The rate of protein synthesis is slower than many folding reactions and varies depending on the synonymous codons encoding the protein sequence. Synonymous codon substitutions thus have the potential to regulate cotranslational protein folding mechanisms, and a growing number of proteins have been identified with folding mechanisms sensitive to codon usage. Typically, these proteins have complex folding pathways and kinetically stable native structures. Kinetically stable proteins may fold only once over their lifetime, and thus, codon-mediated regulation of the pioneer round of protein folding can have a lasting impact. Supporting an important role for codon usage in folding, conserved patterns of codon usage appear in homologous gene families, hinting at selection. Despite these exciting developments, there remains few experimental methods capable of quantifying translation elongation rates and cotranslational folding mechanisms in the cell, which challenges the development of a predictive understanding of how biology uses codons to regulate protein folding.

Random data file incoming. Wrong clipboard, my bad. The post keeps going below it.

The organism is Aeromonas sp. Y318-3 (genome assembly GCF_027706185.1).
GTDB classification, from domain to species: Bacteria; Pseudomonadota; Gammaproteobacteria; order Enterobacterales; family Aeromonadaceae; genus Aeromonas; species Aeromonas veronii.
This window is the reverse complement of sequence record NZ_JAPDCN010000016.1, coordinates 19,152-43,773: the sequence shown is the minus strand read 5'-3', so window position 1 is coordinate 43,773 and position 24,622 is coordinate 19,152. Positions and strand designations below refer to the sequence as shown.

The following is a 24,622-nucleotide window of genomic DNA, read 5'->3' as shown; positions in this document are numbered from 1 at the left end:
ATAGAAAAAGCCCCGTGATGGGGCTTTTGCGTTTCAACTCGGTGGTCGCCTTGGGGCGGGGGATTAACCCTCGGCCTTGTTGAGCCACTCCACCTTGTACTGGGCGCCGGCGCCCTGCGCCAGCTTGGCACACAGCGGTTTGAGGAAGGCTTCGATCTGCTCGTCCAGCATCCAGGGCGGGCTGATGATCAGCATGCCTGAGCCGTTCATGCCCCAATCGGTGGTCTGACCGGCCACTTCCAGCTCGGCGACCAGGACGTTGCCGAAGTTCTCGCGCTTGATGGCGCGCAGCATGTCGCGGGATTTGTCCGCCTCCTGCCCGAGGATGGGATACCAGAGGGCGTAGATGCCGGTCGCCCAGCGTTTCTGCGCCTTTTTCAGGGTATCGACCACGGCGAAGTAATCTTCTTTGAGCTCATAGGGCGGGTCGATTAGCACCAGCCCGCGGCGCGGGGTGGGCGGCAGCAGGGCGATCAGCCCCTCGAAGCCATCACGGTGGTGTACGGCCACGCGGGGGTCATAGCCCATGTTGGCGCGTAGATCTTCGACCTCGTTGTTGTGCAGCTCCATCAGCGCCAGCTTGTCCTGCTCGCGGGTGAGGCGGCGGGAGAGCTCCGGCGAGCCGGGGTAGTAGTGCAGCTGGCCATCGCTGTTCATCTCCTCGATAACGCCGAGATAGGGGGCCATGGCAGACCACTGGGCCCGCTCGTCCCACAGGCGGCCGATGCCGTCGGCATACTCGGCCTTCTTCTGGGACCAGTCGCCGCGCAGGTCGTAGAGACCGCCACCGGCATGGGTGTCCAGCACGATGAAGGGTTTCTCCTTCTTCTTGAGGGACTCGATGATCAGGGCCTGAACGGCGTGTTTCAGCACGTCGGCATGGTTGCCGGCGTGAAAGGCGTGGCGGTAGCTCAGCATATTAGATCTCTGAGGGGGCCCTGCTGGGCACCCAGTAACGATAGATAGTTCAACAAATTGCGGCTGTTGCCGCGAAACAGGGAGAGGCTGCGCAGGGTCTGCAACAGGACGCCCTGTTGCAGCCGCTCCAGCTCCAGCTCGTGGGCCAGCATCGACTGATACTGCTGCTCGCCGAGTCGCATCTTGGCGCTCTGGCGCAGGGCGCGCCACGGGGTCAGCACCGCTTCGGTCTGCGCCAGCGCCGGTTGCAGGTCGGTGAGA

Expected final online publication date for the , Volume 53 is May 2024. Please see http://www.annualreviews.org/page/journal/pubdates for revised estimates.


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  • Article Type: Review Article
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